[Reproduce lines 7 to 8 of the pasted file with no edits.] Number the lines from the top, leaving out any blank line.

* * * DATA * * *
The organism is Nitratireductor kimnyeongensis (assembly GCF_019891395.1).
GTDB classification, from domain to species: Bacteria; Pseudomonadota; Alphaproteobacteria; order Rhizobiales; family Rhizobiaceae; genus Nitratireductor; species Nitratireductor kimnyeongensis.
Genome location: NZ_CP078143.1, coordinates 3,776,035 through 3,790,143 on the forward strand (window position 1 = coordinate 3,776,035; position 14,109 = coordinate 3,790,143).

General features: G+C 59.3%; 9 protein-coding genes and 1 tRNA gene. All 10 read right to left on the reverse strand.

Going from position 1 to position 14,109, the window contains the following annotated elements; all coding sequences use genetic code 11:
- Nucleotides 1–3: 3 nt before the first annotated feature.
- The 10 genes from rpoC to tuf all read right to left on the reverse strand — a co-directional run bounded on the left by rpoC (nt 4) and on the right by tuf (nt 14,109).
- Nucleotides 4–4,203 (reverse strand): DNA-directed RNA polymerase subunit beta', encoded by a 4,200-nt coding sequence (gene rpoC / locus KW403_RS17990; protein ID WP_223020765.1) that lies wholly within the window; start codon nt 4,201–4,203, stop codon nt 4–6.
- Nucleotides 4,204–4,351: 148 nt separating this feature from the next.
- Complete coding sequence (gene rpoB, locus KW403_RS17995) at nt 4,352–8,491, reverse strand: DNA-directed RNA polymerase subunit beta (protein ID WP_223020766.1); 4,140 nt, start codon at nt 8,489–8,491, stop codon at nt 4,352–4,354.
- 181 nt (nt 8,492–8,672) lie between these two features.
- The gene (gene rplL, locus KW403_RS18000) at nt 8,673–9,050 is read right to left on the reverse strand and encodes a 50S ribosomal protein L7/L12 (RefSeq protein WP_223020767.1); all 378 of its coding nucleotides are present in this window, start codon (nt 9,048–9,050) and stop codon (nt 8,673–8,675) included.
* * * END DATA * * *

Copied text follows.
- The 10 genes from rpoC to tuf all read right to left on the reverse strand — a co-directional run bounded on the left by rpoC (nt 4) and on the right by tuf (nt 14,109).
- Nucleotides 4–4,203 (reverse strand): DNA-directed RNA polymerase subunit beta', encoded by a 4,200-nt coding sequence (gene rpoC / locus KW403_RS17990; protein ID WP_223020765.1) that lies wholly within the window; start codon nt 4,201–4,203, stop codon nt 4–6.